But such international recognition does not exist. For yearsproof hasaccumulated That natural gas Energy is not much better for the climate than coal, if at all. That's because it consists largely of methane. It burns cleaner than coal, as the industry claims, but if it does leaks unburned, whatever it does, it is more than 80 times more damaging to the climate than CO2.

The Philippines may have made its decision to invest heavily in natural gas partly on advice from the US Agency for International Development, which encouraged the expansion, arguing for a 2021 strategy. paper that the country could realize “strong economic and environmental benefits” by using LNG to meet its energy needs. The article appeared as U.S. natural gas companies quickly made the United States the world's largest LNG exporter. US President Joe Biden recently did this delayed consideration of new export terminals.

Twenty years ago, communist insurgents in this same part of the Philippines took up arms against an earlier generation of power plants that had driven them out. The New People's Army launched one attack before dawn about soldiers guarding a national power plant in Batangas. Several people on both sides were killed in the firefight.

There are echoes of that conflict today: some protesters against LNG expansion say they have been threatened. Aaron Pedrosa, a lawyer for the Philippine Movement for Climate Justice, said in an interview in Manila that soldiers often round them up and then offer them money to keep quiet.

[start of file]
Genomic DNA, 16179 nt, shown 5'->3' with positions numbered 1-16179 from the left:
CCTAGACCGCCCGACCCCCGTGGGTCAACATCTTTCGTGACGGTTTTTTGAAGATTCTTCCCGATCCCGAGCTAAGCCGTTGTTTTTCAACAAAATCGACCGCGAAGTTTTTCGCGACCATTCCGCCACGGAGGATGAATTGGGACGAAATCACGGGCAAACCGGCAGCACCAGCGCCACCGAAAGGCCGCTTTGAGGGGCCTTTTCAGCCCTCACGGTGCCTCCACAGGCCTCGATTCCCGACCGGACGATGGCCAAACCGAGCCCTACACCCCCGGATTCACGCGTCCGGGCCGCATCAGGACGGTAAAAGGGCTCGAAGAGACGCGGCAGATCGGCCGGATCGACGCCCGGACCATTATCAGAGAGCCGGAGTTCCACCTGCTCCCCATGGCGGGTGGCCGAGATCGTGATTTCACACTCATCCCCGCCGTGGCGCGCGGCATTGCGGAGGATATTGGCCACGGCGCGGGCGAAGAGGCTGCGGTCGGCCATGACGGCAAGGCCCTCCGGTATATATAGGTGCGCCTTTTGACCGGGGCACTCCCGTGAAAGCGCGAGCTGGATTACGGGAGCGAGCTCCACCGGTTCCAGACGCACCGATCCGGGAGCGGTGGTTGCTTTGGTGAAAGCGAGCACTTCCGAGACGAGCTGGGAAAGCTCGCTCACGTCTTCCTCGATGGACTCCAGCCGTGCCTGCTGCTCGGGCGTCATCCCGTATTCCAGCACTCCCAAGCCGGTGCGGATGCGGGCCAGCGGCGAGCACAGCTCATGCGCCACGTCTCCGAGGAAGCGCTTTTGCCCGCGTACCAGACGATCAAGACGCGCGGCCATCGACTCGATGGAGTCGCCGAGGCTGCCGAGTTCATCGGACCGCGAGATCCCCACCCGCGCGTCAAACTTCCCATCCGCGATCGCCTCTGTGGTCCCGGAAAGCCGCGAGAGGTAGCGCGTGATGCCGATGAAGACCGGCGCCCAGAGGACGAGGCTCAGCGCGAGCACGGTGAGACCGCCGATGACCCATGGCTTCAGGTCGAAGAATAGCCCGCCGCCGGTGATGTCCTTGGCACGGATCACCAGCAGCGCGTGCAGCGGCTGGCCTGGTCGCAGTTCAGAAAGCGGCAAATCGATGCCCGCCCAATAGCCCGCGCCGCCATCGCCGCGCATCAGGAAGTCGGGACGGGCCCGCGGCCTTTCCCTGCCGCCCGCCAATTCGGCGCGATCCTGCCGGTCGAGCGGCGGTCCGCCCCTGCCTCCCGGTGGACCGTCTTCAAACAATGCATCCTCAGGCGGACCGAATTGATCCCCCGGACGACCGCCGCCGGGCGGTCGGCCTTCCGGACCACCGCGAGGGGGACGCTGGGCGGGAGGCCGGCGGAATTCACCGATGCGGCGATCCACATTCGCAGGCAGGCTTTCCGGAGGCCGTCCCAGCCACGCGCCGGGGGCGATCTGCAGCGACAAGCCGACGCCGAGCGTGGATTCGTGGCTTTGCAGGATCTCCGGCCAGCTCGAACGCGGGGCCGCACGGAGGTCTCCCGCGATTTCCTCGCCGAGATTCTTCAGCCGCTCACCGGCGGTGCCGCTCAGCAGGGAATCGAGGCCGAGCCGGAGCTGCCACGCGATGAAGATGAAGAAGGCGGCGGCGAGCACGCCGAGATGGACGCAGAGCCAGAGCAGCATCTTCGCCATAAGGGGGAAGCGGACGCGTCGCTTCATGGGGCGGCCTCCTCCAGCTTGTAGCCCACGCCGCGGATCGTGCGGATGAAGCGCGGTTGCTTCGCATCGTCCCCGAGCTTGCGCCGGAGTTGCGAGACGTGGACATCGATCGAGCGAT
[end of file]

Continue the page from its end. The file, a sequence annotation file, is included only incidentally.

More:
If they refuse? “Some have been kidnapped,” he said. “You can be charged under anti-terrorism laws. Some leaders have been killed for 'resisting arrest.'”

The Philippine military did not respond to requests for comment.

Back in Santa Clara, Joseph Vargas, president of a fishing association and husband of Abanil, says most communities have seen no benefit from the power plants built so far, even though Philippine law requires financial support for livelihoods in the affected areas. Residents of four villages visited by The Associated Press agreed. He has also experienced pressure against demonstrators. He said that soldiers would not allow them to fish as punishment.

“We were harassed until we stopped,” he recalled, “and they said if we continue, something bad will happen to us.”

——

Freelance reporter Anton Delgado contributed to this report.

___

The Associated Press' climate and environmental reporting receives support from several private foundations. See more about AP's climate initiative here. The AP is solely responsible for all content.